BI’s Article search uses Boolean search capabilities. If you are not familiar with these principles, here are some quick tips.

To search specifically for more than one word, put the search term in quotation marks. For example, “workers compensation”. This will limit your search to that combination of words.

To search for a combination of terms, use quotations and the & symbol. For example, “hurricane” & “loss”.

Login Register Subscribe

Reinsurance buyers at renewals see property cat capacity constraints


Reinsurance buyers at June 1 and July 1 reinsurance renewals faced capacity constraints, particularly for Florida catastrophe exposure, and reinsurers balked entirely at some specific covers, according to a report Thursday from Aon PLC.

Meanwhile, industry capital was lower at the end of first-quarter 2022, compared with the end of 2021.

Property natural catastrophe capacity contracted “materially, and some reinsurers would not write certain risks ... at any price,” such as the lower layers of reinsurance cover for Florida catastrophe risk.

Total reinsurer capital was $645 billion on March 31, down $30 billion, or 4.44% compared with the end of 2021. The decline was tied largely to unrealized losses on bonds due to rising interest rates, Aon said. Alternative capital, part of this total, rose $1 billion, or 1%, to $97 billion.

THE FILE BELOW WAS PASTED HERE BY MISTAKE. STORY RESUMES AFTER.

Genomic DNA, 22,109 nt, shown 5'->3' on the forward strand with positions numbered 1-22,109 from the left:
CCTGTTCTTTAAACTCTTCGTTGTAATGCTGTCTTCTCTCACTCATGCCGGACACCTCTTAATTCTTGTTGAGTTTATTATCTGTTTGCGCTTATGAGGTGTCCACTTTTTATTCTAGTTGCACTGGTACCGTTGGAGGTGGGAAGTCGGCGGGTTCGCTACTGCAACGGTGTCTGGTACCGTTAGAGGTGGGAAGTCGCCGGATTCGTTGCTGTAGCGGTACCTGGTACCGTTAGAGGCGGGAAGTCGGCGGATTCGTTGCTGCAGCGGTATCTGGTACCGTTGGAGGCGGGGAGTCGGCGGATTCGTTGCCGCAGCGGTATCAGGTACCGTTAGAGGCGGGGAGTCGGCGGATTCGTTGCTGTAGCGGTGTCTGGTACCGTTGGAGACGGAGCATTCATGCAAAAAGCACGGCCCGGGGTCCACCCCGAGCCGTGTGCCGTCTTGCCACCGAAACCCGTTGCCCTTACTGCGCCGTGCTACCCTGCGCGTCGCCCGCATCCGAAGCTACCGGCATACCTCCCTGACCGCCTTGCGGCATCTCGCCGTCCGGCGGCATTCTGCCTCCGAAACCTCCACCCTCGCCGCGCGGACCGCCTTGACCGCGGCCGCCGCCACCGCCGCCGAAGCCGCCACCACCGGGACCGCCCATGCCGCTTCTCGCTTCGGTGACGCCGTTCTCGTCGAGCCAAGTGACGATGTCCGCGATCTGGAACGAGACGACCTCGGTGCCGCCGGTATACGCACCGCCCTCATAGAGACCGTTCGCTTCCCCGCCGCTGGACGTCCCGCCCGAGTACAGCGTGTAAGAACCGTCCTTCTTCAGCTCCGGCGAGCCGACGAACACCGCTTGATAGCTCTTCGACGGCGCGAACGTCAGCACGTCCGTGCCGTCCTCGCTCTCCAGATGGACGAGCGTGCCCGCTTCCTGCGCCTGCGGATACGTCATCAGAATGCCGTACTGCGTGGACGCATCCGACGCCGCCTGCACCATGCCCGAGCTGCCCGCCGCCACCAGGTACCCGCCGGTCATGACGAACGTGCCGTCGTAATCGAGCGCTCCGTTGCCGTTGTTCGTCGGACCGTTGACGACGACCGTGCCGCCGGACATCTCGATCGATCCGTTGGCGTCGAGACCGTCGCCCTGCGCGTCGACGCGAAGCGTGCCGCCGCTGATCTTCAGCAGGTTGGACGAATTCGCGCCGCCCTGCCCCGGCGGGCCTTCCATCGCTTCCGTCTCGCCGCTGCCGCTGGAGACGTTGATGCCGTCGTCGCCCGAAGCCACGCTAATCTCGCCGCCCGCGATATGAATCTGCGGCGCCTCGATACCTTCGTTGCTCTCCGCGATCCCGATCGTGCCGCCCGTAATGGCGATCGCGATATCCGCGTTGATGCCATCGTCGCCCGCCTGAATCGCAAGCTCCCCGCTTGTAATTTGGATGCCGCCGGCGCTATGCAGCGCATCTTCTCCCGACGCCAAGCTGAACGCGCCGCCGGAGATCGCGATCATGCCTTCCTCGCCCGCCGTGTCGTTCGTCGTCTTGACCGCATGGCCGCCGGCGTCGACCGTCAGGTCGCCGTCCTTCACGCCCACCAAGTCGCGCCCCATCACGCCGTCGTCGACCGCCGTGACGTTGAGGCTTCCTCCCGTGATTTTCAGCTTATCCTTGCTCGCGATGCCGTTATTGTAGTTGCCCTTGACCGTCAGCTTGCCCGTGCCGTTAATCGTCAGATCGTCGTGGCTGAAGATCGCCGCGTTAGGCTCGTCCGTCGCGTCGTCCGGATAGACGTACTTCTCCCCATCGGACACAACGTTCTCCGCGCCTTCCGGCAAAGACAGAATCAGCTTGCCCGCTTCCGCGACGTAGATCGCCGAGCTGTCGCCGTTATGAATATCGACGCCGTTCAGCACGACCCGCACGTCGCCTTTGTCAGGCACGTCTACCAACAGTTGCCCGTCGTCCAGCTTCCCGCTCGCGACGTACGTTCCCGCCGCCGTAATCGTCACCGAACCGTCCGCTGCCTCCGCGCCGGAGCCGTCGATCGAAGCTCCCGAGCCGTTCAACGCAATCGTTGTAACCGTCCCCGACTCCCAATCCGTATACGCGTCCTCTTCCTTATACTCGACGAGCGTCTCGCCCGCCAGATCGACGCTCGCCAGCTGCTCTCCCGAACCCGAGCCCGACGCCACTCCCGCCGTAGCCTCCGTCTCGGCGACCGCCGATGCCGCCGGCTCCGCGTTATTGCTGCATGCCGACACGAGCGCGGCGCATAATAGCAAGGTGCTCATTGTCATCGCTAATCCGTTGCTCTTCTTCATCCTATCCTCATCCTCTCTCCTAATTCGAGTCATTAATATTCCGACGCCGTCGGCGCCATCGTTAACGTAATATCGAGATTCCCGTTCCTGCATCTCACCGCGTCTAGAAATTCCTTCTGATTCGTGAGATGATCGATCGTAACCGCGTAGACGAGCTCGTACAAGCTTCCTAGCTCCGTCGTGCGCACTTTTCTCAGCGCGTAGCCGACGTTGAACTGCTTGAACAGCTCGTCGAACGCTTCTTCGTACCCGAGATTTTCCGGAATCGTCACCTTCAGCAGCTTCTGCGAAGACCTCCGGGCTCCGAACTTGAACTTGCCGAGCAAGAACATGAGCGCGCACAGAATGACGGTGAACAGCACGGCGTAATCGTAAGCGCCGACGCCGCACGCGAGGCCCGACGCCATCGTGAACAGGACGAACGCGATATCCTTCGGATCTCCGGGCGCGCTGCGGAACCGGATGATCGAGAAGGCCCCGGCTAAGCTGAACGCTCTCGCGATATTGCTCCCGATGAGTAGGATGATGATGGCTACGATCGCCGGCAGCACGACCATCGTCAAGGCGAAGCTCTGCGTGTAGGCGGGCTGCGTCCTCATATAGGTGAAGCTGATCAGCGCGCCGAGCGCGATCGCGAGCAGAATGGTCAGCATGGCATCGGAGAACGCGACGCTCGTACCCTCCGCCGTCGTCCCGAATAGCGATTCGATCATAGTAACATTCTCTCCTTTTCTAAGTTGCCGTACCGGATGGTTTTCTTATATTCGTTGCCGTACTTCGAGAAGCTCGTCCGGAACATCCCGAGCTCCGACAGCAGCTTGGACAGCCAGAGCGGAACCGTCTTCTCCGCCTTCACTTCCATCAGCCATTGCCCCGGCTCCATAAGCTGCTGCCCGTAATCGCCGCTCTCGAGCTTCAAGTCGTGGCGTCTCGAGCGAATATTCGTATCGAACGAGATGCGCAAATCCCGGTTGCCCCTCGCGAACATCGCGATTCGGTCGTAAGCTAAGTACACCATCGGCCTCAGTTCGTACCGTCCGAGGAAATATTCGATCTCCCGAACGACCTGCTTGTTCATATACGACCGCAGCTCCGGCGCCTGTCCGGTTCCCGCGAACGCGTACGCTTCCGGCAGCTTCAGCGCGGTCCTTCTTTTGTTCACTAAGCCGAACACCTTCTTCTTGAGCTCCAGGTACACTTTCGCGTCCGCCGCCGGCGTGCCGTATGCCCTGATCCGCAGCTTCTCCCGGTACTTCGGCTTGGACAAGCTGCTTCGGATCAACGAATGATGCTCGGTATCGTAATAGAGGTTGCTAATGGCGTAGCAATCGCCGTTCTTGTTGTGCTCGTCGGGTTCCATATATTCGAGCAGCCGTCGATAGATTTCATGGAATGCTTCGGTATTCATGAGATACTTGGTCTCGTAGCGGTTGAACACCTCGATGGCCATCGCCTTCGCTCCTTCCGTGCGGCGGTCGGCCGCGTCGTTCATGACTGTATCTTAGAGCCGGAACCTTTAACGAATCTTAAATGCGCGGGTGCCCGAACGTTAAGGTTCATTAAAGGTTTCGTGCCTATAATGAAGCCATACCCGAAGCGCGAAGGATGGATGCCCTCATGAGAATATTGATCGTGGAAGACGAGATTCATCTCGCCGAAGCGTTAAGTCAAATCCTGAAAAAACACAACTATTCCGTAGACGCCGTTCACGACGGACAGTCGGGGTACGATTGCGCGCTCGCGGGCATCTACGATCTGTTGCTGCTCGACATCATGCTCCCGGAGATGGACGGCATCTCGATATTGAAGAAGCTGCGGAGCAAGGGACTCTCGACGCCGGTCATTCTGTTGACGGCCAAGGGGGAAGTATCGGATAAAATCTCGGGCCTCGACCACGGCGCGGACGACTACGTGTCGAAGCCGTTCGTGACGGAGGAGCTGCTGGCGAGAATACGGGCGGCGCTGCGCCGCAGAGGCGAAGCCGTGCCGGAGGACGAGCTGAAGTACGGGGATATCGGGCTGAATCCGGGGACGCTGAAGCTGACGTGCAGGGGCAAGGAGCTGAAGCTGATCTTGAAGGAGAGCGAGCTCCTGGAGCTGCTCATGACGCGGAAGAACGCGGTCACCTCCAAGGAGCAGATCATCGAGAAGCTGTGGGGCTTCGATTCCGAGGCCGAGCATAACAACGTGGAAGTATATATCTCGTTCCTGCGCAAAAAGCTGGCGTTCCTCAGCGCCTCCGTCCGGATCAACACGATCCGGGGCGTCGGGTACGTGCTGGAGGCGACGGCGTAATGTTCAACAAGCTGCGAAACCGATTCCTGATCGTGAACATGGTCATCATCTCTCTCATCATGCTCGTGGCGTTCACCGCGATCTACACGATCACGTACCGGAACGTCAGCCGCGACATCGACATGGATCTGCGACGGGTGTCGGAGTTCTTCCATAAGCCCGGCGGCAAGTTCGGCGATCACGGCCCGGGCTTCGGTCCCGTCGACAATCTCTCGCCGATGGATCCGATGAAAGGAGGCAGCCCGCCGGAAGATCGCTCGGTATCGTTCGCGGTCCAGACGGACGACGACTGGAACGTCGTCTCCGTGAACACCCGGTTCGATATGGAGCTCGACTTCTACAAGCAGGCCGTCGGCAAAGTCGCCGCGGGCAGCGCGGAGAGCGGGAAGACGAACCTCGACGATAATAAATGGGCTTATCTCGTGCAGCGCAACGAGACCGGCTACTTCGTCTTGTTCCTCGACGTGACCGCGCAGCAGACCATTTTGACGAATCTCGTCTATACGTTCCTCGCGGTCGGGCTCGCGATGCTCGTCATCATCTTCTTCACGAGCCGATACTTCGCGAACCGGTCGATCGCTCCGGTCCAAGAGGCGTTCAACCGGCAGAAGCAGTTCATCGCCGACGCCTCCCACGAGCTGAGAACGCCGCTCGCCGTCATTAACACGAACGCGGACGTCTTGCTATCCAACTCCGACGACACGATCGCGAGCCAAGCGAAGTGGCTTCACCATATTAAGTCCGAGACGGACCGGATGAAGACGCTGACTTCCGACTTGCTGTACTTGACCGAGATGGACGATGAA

Catastrophe bond markets are seeing increased activity with the cutbacks in reinsurers' capacity, Aon said. “Demand for catastrophe bonds currently outpaces supply, as insurers and reinsurers increasingly turn to alternative capital markets to supplement traditional reinsurance …  in a challenging environment.”

First-quarter 2022 gross written premium rose by an average of 15% across 19 American Reinsurance Association reinsurers that reported results. The average net combined ratio across a smaller subset of 17 reinsurers for which data was available was 92.9%, the report said.

Future property reinsurance renewals may encounter “a true ‘hard’ market, where overall demand is not readily satisfied,” Aon said, pointing to inflation, economic and financial markets uncertainty, and climate change as key headwinds.